So many menus, so little time. Ask me to pick a favorite ethnic cuisine, and it’s impossible to name just one. But when an invitation came for the Worlds of Flavor conference next month at the Greystone campus of The Culinary Institute of America, I was all in.
Beyond the obvious allure of Napa Valley, this year’s focus on Asia and the Theater of World Menus has me hooked. Chefs from around the world will share culinary and cultural innovations and ingredients from the largest continent—home to more than 4 billion people and too many indigenous cuisines to count. Emphasis will be on the Far East, with dishes from chefs influenced by Japanese, Indian, Thai, and Korean cooking.
Sadly, there is one caveat to my love for Asian cuisine: A shellfish allergy requires I approach the fare with caution, knowing that ingredients often include fish stock, and the potential for cross-contamination runs high in many kitchens.
When I’m ordering Asian food, I always tell servers about this allergy but I’m often disappointed by responses, which can range from zero comprehension as to why this could be a big problem to an eat-at-your-own-risk ambivalence.
On the other end of the spectrum, restaurants that get it right deserve recognition: I had the most amazing response to my shellfish allergy at P.F. Chang’s, where I told the waitress about my allergy and ordered what I thought were safe choices. She checked immediately with kitchen staff, learning that the soup and entrée I’d selected were not advisable for guests with shellfish intolerances, so she printed out a special menu highlighting items I could eat without risk.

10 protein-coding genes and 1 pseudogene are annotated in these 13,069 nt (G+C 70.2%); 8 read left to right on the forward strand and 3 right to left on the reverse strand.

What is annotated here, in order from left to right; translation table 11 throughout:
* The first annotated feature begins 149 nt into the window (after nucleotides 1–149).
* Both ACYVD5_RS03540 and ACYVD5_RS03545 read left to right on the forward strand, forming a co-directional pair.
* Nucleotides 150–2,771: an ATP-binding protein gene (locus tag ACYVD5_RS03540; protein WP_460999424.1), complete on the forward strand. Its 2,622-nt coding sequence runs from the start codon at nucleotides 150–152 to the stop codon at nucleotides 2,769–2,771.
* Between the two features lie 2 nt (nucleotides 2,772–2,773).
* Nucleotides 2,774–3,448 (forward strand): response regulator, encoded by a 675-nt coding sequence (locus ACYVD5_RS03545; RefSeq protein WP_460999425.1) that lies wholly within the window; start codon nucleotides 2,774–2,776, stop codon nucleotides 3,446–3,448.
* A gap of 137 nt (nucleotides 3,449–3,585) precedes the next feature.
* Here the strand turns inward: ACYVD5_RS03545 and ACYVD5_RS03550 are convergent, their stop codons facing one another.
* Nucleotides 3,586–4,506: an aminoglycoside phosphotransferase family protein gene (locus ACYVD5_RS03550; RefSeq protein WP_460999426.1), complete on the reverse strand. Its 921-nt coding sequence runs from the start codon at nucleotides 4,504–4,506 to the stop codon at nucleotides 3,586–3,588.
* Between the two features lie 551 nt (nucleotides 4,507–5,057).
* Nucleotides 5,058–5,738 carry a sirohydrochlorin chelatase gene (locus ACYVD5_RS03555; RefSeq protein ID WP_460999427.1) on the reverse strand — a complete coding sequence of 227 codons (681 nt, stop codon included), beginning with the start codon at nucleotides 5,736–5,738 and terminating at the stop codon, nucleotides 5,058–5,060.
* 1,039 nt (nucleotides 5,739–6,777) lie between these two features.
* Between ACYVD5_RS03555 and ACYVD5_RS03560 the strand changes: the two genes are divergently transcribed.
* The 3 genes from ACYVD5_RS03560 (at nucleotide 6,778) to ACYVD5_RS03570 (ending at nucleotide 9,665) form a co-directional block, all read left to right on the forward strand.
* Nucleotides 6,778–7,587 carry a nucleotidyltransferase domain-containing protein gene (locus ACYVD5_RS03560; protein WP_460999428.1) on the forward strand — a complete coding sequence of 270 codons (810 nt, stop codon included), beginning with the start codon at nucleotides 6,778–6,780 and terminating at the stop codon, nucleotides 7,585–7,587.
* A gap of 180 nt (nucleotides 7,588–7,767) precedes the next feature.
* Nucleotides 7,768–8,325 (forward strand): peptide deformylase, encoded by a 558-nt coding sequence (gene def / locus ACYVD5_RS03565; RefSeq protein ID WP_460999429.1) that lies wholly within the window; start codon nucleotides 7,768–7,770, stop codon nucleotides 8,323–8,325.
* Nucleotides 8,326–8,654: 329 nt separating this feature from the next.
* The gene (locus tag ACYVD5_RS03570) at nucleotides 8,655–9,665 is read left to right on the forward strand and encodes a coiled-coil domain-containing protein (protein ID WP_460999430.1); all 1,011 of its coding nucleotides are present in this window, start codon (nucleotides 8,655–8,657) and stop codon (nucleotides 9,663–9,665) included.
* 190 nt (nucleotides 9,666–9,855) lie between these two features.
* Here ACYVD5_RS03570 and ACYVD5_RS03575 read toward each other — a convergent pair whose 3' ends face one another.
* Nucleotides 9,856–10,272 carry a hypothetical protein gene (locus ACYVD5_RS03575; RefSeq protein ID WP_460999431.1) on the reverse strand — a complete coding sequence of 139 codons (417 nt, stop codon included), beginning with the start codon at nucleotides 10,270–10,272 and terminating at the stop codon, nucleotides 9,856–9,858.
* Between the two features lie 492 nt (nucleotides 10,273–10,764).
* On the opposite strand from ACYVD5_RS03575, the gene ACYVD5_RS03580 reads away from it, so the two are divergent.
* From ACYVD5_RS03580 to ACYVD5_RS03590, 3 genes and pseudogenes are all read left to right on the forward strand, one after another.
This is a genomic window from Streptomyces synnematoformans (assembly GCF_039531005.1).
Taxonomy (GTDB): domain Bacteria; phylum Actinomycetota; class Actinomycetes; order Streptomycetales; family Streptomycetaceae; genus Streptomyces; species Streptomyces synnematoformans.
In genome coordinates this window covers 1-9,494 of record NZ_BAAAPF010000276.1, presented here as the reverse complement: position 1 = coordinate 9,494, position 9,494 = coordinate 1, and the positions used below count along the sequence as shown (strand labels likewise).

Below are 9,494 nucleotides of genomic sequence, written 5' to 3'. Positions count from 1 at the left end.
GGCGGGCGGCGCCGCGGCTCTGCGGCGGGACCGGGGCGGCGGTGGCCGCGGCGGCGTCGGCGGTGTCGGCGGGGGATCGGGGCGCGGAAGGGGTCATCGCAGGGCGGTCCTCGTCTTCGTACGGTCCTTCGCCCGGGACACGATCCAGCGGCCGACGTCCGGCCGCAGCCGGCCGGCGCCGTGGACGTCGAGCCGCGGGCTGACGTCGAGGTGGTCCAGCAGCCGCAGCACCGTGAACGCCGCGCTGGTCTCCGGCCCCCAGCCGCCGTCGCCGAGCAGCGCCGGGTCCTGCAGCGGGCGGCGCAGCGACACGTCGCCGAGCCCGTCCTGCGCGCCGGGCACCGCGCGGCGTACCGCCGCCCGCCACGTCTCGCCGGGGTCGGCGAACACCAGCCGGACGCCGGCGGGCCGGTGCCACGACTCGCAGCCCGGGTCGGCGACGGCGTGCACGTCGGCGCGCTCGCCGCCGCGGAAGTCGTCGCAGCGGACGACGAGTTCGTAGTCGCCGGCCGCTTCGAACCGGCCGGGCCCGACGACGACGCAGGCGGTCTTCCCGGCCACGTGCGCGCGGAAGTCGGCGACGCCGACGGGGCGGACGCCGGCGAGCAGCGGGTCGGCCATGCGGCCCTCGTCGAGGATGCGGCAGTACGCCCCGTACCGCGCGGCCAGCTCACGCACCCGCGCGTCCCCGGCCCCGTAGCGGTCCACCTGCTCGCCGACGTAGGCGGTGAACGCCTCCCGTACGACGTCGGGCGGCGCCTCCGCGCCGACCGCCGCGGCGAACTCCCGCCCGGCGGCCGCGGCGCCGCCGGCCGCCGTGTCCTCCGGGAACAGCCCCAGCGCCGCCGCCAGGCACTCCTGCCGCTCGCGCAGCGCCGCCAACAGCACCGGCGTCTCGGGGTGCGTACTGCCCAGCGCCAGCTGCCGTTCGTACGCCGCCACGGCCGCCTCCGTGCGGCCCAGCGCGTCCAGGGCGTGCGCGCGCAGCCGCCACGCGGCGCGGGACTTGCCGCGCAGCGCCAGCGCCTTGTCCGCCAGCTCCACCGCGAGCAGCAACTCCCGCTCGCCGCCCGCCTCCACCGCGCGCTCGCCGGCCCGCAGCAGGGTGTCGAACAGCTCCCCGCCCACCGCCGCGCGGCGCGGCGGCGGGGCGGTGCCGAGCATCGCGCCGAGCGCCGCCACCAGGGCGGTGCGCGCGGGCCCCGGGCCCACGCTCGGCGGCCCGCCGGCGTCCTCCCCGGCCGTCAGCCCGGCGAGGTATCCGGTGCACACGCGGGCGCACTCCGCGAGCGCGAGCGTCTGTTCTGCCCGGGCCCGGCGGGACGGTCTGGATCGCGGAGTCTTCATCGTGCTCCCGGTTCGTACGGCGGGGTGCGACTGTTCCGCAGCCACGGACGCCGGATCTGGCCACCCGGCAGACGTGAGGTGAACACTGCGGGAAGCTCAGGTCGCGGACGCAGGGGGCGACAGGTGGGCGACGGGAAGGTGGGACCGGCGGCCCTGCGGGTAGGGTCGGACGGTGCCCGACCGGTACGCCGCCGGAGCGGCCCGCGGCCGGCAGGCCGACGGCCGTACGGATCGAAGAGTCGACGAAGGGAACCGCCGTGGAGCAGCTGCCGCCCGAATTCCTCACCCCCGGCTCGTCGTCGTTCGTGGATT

While that was more impressive than I’ve been accustomed to, the restaurant manager’s response was even more astounding. He stopped by our table to make sure we were satisfied and to apologize that it took longer than he would have liked to prepare the food. As he explained, a new cook was in the kitchen and the manager wanted to personally oversee our order to ensure the food was prepared with the appropriate care and caution.
The food at P.F. Chang’s was delicious; we honestly didn’t notice any lapse in service time; and I was able to eat comfortably knowing there was no threat of cross contamination.
This was a vast improvement over most experiences not only because it models how restaurants should handle special dietary needs, but also because it achieves what so many multi-unit operators are striving for: The ability to execute with the personalization of an independent operation rather than a chain mentality.
Kudos to P.F. Chang’s! And, read more about the Worlds of Flavor conference, which is slated for April 22–24, in the CIA column on page 80.
Here’s hoping I see some of you at Greystone next month.